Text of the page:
Thursday, August 13, 2015

Word of the Day -- Carpetbagger

In United States history, a carpetbagger was a Northerner who moved to the South after the American Civil War, especially during the Reconstruction era (1865–1877).

The term carpetbagger was a pejorative term referring to the carpet bags (a fashionable form of luggage at the time) which many of these newcomers carried. The term came to be associated with opportunism and exploitation by outsiders. The term is still used today to refer to an outsider
perceived as using manipulation or fraud to obtain an objective.

Together with Republicans, carpetbaggers were said to have politically manipulated and controlled former Confederate states for varying periods for their own financial and power gains. In sum, carpetbaggers were seen as insidious Northern outsiders with questionable objectives meddling in local politics, buying up plantations at fire-sale prices and taking advantage of Southern whites.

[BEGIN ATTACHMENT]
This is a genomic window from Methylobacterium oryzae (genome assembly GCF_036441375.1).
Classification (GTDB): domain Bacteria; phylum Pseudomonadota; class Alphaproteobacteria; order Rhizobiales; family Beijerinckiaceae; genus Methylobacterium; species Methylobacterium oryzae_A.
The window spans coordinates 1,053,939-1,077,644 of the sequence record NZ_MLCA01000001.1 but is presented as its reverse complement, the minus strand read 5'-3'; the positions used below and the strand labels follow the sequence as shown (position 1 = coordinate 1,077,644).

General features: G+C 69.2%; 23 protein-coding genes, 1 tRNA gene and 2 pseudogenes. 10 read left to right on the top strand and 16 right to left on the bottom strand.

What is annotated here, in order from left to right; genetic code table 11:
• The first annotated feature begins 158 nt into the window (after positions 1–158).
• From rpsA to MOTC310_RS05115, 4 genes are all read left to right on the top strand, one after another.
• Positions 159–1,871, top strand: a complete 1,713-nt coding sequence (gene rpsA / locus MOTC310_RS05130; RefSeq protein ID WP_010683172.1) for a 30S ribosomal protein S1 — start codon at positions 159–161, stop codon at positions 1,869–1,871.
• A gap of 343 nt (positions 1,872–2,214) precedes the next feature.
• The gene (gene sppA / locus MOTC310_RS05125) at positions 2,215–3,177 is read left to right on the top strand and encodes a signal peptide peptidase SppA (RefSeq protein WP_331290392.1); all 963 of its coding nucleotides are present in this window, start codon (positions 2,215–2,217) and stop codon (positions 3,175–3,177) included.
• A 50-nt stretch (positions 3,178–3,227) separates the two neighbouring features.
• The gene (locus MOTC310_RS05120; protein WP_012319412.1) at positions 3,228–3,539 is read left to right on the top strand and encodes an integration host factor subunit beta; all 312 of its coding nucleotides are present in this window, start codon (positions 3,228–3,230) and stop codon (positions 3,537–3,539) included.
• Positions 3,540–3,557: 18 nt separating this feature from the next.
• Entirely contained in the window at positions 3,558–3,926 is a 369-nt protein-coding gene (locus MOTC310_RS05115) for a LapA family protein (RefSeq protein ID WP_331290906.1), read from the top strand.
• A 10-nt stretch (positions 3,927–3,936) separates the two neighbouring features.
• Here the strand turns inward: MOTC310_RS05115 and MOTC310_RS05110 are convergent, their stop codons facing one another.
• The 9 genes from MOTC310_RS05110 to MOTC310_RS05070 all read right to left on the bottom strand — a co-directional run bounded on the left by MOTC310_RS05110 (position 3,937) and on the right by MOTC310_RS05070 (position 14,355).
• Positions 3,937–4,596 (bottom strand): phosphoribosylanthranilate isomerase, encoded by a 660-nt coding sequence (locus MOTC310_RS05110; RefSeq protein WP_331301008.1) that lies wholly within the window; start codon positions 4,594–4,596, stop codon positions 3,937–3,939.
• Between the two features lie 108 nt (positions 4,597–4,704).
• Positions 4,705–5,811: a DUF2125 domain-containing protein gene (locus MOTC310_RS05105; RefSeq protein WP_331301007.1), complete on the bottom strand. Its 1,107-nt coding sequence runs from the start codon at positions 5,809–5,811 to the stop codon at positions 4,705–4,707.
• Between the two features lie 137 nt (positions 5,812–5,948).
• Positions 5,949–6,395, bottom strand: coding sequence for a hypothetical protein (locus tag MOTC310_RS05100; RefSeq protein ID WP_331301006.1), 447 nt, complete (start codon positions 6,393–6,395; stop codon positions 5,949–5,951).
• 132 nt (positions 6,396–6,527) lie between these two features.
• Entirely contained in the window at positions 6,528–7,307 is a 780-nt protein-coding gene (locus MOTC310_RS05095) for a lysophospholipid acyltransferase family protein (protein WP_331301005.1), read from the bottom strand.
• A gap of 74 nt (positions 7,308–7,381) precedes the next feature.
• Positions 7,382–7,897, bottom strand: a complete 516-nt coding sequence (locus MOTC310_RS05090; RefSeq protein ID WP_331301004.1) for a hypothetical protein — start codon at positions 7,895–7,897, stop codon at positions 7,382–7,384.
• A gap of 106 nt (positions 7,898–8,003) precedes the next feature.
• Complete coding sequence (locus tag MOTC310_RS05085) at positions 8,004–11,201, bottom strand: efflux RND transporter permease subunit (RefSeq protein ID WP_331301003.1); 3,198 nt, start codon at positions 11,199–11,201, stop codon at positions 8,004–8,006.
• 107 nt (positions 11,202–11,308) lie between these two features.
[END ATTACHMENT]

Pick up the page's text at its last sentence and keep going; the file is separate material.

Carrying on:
The term carpetbaggers was also used to describe the Republican political appointees who came South, arriving with their travel carpet bags. Southerners considered them ready to loot and plunder the defeated South.

In modern usage in the U.S., the term is sometimes used derisively to refer to a politician who runs for public office in an area where he or she does not have deep community ties, or has lived only for a short time. In the United Kingdom, the term was adopted to refer informally to those who join a mutual organization, such as a building society, in order to force it to demutualize, that is, to convert into a joint stock company, solely for personal financial gain.

No comments: